198 ABA Journal Legal Writing articles.
The U.S. Supreme Court has corrected misspellings, wrong word choices, missing words and grammatical missteps in several Supreme Court opinions this term, according to a website
that reveals the corrections.
Aug 8, 2018 6:05 AM CDT
There’s a widespread problem in the way junior lawyers answer questions by email. They tend to respond to moderately complex legal questions merely with answers—without explicitly repeating the question.
Aug 1, 2018 2:20 AM CDT
Does the usual meaning of a word carry over to a legal definition? The 3rd U.S. Circuit Court of Appeals ruled on this question in a case involving sports hero Jim Thorpe.
Jul 1, 2018 1:25 AM CDT
To effect change, we can set an example through precision in our own word choices. When in doubt about the proper pronoun or title, choose the correct and inclusive one or respectfully ask.
Apr 1, 2018 2:10 AM CDT
Law review editors do their best to comply with prevailing literary usage. In this quiz, the language hasn’t yet come close to accepting the “incorrect” choices as standard written English.
Apr 1, 2018 2:05 AM CDT
To Bryan Garner, editor-in-chief of Black’s Law Dictionary
, Justice Antonin Scalia was a friend, a mentor, a collaborator and a fellow lover of words. In the wake of Scalia’s death on Feb. 13, 2016, Garner reflected back over their relationship, from their first brief introduction in 1988 to the trip they took to Asia together in the last weeks of Scalia’s life. Those reflections turned into his latest book, Nino and Me: My Unusual Friendship with Justice Antonin Scalia
Jan 17, 2018 8:30 AM CST
Before Neil M. Gorsuch became a U.S. Supreme Court justice, a study of potential Supreme Court nominees had rated him as more “Scalia-like” than Chief Justice John G. Roberts…
Jan 16, 2018 8:00 AM CST
“All styles are good,” Voltaire said, “except that which bores.” The good writer, in other words, frets a little about piquing the reader’s interest sentence by sentence, paragraph by paragraph—never descending into unremittingly dull stretches. The French even have a word for those dull stretches: longueurs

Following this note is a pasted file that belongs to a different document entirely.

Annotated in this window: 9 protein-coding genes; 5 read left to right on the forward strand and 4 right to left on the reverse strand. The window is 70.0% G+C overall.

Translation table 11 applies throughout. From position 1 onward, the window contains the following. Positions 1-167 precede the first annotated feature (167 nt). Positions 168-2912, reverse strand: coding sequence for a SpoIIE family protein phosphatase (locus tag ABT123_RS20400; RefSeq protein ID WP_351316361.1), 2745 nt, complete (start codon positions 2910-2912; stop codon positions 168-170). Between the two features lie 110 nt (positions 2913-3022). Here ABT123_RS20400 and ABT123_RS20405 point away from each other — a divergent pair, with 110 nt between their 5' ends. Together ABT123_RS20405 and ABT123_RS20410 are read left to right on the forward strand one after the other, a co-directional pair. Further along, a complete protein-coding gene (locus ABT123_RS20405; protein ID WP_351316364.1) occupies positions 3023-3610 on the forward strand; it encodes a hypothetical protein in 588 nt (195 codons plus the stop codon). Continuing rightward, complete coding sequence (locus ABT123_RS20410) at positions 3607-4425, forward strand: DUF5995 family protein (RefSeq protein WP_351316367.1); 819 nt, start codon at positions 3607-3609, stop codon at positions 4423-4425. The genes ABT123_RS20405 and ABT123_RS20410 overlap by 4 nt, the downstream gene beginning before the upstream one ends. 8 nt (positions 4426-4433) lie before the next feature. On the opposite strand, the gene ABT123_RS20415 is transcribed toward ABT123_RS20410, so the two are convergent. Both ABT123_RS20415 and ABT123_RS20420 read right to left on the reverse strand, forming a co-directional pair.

Jan 1, 2018 3:00 AM CST
Many writers mistakenly think it’s the beginning: They begin a disproportionate number of sentences with the grammatical subject, and they rarely depart from the subject-verb-object pattern. Boring legal writers create paragraphs of sentence after sentence beginning with a client’s or litigant’s name; interesting writers, by contrast, spice their prose with syntactic variety.
Dec 1, 2017 1:05 AM CST
What's the single most important sentence-level reform in transactional drafting? It’s a seemingly simple idea that would require massive retraining of lawyers. Here’s the proposition: With few exceptions, every list in a contract or other transactional instrument should be set off and indented (with a hanging indent, mind you).
Nov 1, 2017 1:25 AM CDT
The terms emoji and emoticon—the keyboard-created forerunner of emojis—have cropped up in about 80 U.S. court opinions to date, with about half the case references within the last two years.
Oct 1, 2017 3:50 AM CDT
Take the Editor’s Quiz: Give these briefs a minimalist edit—confining yourself to outright errors. In each sentence that follows, find one or more glaring errors and one or more venial errors.
Oct 1, 2017 2:40 AM CDT
What do lawyers and lexicographers have in common? The main job of both is to determine the meaning of words.
In this episode of the Modern Law Library, the ABA Journal's Lee Rawles talks with Kory Stamper about her work as a lexicographer and editor for Merriam-Webster; her new book, Word by Word: The Secret Life of Dictionaries
; and her position as chief defender of the word "irregardless."
Jul 19, 2017 8:30 AM CDT
It’s often said that you must know the rules before you break them. But why is that, exactly?
Jul 1, 2017 1:20 AM CDT
If, in persuasive writing, your opening words must arouse your reader’s attention, your closing words must somehow prompt your reader to act.
May 1, 2017 1:40 AM CDT
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